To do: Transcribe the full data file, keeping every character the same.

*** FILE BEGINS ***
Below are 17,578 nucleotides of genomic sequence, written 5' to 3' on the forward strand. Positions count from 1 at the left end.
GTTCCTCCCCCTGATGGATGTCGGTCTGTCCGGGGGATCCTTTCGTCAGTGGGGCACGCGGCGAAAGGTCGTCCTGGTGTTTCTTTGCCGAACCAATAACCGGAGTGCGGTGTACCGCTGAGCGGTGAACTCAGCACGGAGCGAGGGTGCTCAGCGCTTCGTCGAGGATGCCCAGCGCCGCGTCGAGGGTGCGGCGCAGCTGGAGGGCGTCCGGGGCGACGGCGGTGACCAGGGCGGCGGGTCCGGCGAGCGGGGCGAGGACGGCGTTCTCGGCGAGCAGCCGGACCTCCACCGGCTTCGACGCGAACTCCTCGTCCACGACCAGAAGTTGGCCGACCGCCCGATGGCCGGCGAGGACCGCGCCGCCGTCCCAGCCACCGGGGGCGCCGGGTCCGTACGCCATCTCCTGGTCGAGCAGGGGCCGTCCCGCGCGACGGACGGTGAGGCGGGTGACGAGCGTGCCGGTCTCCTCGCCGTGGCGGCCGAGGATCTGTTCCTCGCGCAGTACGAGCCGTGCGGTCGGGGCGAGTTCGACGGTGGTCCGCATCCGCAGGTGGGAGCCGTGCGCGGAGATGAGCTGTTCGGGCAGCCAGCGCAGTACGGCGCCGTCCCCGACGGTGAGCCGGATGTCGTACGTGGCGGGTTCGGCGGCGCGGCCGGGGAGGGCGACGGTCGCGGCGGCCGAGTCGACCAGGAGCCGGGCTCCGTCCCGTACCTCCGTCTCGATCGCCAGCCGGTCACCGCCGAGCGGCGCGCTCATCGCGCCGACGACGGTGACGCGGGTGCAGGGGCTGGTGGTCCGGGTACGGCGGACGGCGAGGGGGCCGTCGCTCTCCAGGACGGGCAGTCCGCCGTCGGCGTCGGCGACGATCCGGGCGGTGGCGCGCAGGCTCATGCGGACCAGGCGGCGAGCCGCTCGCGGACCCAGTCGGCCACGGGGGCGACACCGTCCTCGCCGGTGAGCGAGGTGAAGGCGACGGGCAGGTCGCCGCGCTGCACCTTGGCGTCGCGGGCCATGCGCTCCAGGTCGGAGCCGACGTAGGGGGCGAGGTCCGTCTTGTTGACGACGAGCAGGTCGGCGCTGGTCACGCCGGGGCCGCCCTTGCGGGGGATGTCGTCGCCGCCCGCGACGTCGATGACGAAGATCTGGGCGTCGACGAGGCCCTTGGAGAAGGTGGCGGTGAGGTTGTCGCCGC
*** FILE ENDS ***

Below are 17,578 nucleotides of genomic sequence, written 5' to 3' on the forward strand. Positions count from 1 at the left end.
GTTCCTCCCCCTGATGGATGTCGGTCTGTCCGGGGGATCCTTTCGTCAGTGGGGCACGCGGCGAAAGGTCGTCCTGGTGTTTCTTTGCCGAACCAATAACCGGAGTGCGGTGTACCGCTGAGCGGTGAACTCAGCACGGAGCGAGGGTGCTCAGCGCTTCGTCGAGGATGCCCAGCGCCGCGTCGAGGGTGCGGCGCAGCTGGAGGGCGTCCGGGGCGACGGCGGTGACCAGGGCGGCGGGTCCGGCGAGCGGGGCGAGGACGGCGTTCTCGGCGAGCAGCCGGACCTCCACCGGCTTCGACGCGAACTCCTCGTCCACGACCAGAAGTTGGCCGACCGCCCGATGGCCGGCGAGGACCGCGCCGCCGTCCCAGCCACCGGGGGCGCCGGGTCCGTACGCCATCTCCTGGTCGAGCAGGGGCCGTCCCGCGCGACGGACGGTGAGGCGGGTGACGAGCGTGCCGGTCTCCTCGCCGTGGCGGCCGAGGATCTGTTCCTCGCGCAGTACGAGCCGTGCGGTCGGGGCGAGTTCGACGGTGGTCCGCATCCGCAGGTGGGAGCCGTGCGCGGAGATGAGCTGTTCGGGCAGCCAGCGCAGTACGGCGCCGTCCCCGACGGTGAGCCGGATGTCGTACGTGGCGGGTTCGGCGGCGCGGCCGGGGAGGGCGACGGTCGCGGCGGCCGAGTCGACCAGGAGCCGGGCTCCGTCCCGTACCTCCGTCTCGATCGCCAGCCGGTCACCGCCGAGCGGCGCGCTCATCGCGCCGACGACGGTGACGCGGGTGCAGGGGCTGGTGGTCCGGGTACGGCGGACGGCGAGGGGGCCGTCGCTCTCCAGGACGGGCAGTCCGCCGTCGGCGTCGGCGACGATCCGGGCGGTGGCGCGCAGGCTCATGCGGACCAGGCGGCGAGCCGCTCGCGGACCCAGTCGGCCACGGGGGCGACACCGTCCTCGCCGGTGAGCGAGGTGAAGGCGACGGGCAGGTCGCCGCGCTGCACCTTGGCGTCGCGGGCCATGCGCTCCAGGTCGGAGCCGACGTAGGGGGCGAGGTCCGTCTTGTTGACGACGAGCAGGTCGGCGCTGGTCACGCCGGGGCCGCCCTTGCGGGGGATGTCGTCGCCGCCCGCGACGTCGATGACGAAGATCTGGGCGTCGACGAGGCCCTTGGAGAAGGTGGCGGTGAGGTTGTCGCCGC